Dow falls over 200 points as U.S. stocks hit session lows after Fed Powell said the peak policy rate may be higher

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U.S. stocks traded modestly higher on Tuesday afternoon after a volatile session in the wake of Federal Reserve Chair Jerome Powell’s comments that inflation will decline significantly in 2023, though more interest-rate hikes will be necessary.

What’s happening

  • The Dow Jones Industrial Average was up 61 points, or 0.2%, to 33,949.
  • The S&P 500 gained 21 points, or 0.5%, to 4,132.
  • The Nasdaq Composite rose 103 points, or 0.9%, to 11,991.

On Monday, the Dow Jones Industrial Average fell 35 points, or 0.1%, to 33,891, the S&P 500 declined 25 points, or 0.61%, to 4,111, and the Nasdaq Composite dropped 120 points, or 1%, to 11,887.

What’s driving markets

U.S. stock indexes swung in choppy trade following Fed Chair Powell’s remarks during an interview with David Rubinstein, the co-chairman of private-equity giant The Carlyle Group, at the Economic Club of Washington, D.C.

“The disinflationary process, the process of getting inflation down, has begun and it’s begun in the goods sector, which is about a quarter of our economy,” said Powell. “But it has a long way to go. These are the very early stages.”

The three major U.S. stock indexes at first posted gains, then swung to losses before rallying again after Powell reiterated that more interest-rate hikes will be necessary, and surprisingly strong economic data like last Friday’s employment report could force the central bank to raise its policy interest rate more than investors have priced in.

“The reality is we’re going to react to the data, so if we continue to get, for example, strong labor market reports or higher inflation reports, it may well be the case that we have do more and raise rates more than is priced in,” Powell said.

See: Powell says jobs report shows Fed needs to keep raising rates, but he expects ‘significant’ slowdown in inflation

Last week, the U.S. Labor Department reported a 517,000 surge in nonfarm payrolls, as well as a drop in the unemployment rate to 3.4%. Traders projected an over 70% probability that the rate will peak at 5-5.25% by May, followed by almost 50 basis points of cuts by the end of 2023, according to the CME’s FedWatch tool.

“Today’s comments do nothing to undermine the recent strength in the market,” said David Russell, vice president of market intelligence at TradeStation. “They also seem to keep us on track for another 25 basis points in March, with possibly no more increases after that. It’s a potential Goldilocks environment for the bulls and a very tough spot for the bears.”

In the news conference following the FOMC decision last Wednesday, Powell acknowledged for the first time that “the disinflationary process” is under way. Yet he admitted the Fed needs to see “substantially more evidence” that price pressures are evaporating.

However, Russell said Powell’s remarks on Tuesday means he refrained from walking back his disinflation comment. “If anything, he reiterated it in a guarded way,” which gives investors breathing room for the next few weeks as they wait for more data.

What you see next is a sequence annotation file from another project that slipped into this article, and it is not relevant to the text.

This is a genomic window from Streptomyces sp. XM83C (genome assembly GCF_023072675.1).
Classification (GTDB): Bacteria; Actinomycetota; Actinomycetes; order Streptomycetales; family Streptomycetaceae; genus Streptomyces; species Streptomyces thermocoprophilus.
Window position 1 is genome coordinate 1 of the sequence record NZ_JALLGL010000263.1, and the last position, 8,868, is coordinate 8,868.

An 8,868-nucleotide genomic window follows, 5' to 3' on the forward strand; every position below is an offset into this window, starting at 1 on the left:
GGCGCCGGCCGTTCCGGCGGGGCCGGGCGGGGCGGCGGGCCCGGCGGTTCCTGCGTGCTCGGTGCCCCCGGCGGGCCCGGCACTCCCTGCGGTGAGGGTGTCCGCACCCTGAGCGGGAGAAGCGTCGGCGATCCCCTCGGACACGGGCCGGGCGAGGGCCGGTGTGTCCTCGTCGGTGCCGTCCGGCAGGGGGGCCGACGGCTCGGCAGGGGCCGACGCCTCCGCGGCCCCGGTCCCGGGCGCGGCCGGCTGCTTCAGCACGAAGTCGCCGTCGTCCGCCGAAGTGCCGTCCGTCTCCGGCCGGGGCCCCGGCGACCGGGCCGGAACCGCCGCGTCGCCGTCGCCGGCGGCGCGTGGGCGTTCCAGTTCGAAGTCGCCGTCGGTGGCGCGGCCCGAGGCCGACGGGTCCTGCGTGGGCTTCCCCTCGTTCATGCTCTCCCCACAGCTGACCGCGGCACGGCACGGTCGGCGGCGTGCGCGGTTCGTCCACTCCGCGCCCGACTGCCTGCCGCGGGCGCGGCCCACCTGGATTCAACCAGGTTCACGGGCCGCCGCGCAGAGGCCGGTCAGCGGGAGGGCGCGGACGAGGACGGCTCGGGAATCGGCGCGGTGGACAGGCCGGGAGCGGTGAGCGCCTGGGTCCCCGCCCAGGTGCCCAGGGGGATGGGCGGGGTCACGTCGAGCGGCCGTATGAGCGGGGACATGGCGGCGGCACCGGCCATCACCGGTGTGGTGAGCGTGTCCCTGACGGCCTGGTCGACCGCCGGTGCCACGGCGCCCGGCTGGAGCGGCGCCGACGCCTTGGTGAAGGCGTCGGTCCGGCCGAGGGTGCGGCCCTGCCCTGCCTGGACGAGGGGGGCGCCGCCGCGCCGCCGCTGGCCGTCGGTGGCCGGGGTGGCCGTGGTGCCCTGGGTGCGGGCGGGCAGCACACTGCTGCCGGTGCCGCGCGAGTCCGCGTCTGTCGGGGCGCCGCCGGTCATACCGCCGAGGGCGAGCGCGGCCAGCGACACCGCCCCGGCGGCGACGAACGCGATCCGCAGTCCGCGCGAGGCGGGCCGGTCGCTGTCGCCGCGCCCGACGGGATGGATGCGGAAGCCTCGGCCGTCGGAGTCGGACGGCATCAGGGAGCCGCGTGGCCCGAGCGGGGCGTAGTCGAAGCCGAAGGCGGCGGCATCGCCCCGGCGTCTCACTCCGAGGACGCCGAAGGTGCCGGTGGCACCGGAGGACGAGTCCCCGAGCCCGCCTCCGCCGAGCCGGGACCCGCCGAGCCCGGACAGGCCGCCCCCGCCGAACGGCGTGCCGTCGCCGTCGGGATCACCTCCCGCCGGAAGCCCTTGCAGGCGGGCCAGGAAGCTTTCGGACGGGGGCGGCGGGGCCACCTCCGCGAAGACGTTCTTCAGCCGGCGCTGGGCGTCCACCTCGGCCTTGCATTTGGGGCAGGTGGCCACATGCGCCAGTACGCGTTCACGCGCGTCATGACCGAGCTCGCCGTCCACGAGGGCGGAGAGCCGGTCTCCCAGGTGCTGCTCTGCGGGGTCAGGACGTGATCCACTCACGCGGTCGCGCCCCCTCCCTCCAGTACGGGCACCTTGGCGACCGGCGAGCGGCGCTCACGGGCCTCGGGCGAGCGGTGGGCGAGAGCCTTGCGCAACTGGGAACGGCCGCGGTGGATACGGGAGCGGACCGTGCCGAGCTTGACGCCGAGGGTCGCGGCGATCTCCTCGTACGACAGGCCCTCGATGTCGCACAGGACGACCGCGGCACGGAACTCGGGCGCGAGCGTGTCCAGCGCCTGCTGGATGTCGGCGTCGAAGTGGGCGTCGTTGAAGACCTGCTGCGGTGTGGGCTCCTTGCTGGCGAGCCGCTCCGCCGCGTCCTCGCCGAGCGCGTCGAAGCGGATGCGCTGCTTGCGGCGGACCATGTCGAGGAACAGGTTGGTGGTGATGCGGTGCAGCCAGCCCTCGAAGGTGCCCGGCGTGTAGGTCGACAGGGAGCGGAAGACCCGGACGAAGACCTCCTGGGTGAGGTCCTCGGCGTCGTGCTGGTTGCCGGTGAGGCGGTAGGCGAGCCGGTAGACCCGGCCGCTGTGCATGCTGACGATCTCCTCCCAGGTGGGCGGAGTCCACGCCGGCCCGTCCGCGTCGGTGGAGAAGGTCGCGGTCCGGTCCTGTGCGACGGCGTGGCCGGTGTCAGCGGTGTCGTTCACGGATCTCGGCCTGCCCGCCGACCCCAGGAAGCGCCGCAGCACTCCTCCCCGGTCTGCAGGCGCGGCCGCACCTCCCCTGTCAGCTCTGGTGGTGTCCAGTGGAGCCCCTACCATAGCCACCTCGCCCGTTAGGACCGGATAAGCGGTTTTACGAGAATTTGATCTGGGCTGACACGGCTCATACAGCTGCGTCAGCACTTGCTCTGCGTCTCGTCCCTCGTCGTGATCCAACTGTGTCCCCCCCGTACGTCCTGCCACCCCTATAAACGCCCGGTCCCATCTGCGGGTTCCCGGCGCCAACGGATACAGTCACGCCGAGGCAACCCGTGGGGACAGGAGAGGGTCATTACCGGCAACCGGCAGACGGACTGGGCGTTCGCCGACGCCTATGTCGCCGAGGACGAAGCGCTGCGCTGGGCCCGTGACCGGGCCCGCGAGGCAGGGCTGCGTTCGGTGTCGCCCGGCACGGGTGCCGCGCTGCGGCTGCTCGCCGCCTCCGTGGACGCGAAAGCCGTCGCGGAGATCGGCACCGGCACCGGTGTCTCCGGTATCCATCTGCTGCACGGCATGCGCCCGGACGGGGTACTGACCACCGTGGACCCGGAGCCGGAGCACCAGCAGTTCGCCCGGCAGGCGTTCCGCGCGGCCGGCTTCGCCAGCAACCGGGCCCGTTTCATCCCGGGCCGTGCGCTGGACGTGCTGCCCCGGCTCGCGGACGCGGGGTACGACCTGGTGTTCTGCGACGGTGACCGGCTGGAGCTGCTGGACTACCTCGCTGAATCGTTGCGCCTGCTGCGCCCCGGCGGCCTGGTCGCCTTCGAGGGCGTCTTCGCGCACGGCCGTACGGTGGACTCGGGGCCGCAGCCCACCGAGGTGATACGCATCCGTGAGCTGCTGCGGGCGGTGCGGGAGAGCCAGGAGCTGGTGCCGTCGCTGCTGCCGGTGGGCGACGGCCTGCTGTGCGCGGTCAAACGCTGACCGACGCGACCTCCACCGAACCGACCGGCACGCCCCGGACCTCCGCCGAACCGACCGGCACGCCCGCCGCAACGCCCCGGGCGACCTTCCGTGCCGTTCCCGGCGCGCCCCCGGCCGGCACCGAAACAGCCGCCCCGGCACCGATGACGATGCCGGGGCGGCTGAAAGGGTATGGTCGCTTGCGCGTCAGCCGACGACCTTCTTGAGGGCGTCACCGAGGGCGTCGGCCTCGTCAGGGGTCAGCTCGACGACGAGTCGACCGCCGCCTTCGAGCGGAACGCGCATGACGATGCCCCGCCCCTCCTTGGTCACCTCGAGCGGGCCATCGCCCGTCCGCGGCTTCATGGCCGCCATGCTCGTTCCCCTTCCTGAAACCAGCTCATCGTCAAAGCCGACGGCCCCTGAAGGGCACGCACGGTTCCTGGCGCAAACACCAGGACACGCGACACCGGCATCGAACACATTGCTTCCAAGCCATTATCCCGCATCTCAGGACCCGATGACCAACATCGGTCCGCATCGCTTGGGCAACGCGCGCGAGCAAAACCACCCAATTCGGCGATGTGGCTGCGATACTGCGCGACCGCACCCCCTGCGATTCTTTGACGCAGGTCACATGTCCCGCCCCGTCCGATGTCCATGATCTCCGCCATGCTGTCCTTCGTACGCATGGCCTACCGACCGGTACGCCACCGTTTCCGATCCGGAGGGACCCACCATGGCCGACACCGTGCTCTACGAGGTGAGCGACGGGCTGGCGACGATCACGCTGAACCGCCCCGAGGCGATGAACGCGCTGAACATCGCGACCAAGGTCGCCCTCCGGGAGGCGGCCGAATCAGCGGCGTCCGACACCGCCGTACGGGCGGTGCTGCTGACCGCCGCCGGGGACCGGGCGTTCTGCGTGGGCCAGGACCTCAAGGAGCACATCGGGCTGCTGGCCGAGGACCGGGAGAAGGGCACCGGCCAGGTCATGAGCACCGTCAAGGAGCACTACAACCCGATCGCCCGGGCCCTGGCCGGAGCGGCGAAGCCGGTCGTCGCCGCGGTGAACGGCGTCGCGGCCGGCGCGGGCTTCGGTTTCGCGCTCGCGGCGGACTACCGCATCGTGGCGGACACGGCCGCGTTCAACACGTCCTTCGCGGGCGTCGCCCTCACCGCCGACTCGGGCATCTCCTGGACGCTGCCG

Neel Kashkari, president of the Minneapolis Fed, set the stage Tuesday with calls to raise rates aggressively. Kashkari, who spoke in a CNBC interview, is a voting member of the Federal Open Market Committee, which sets the benchmark interest rate.

On Monday Atlanta Fed President Raphael Bostic told Bloomberg that the jobs report means interest rates may have to rise more than he’s previously forecast. Bostic is not an FOMC voting member.

Besides the Powell speech on Tuesday, Fed Vice Chair for Supervision Michael Barr is also scheduled to speak Tuesday at 2 p.m. ET also.

Then there’s President Joe Biden’s State of the Union address Tuesday evening. Engelke is hoping for conciliatory statements from Biden on bipartisan work to raise the debt ceiling, but he’s not holding his breath.

Meanwhile, U.S. data on international trade showed America’s trade deficit hit a record $948.1 billion last year. It’s the third straight year for an all-time deficit, with the trade gap widened by steep oil prices and steep consumer appetite for new cars, cell phones and other products. The 2022 deficit is a 12% increase from 2021’s trade deficit. Data on U.S. consumer credit is also expected Tuesday afternoon.

The corporate earnings reporting season continued Tuesday too. So far this season, a little over half of S&P 500 companies have reported earnings, with about 69% surpassing expectations, according to FactSet data.

Companies in focus

  • Bed Bath & Beyond shares slumped more than 46%, after seeing strong gains Monday before the retailer said it plans to sell convertible preferred stock as well as warrants to purchase common shares and convertible preferred stock in a move to raise at least $225 million initially and ultimately more than $1 billion.
  • Hertz Global Holdings  gained more than 8% after the car rental company reported fourth-quarter profit that dropped from last year but topped expectations, aided by a post-pandemic demand recovery. 
  • DuPont de Nemours Inc. shares were up 6.8% after the chemical company beat fourth-quarter estimates, even though forward guidance didn’t live up to analyst expectations. For this year’s first quarter, Du Pont is expecting adjusted EPS of 80 cents and sales of $2.9 billion, while FactSet consensus called for EPS of 88 cents and $3.1 billion in sales.
  • Royal Caribbean Group shares rose 6.4% after the cruise operator reported a smaller-than-expected fourth-quarter loss and a rosy outlook for 2023.  “Leisure travel strength continues as consumer spend is shifting towards experiences, with cruising remaining an attractive value proposition,” said Chief Executive Jason Liberty.

— Steve Goldstein contributed to this report

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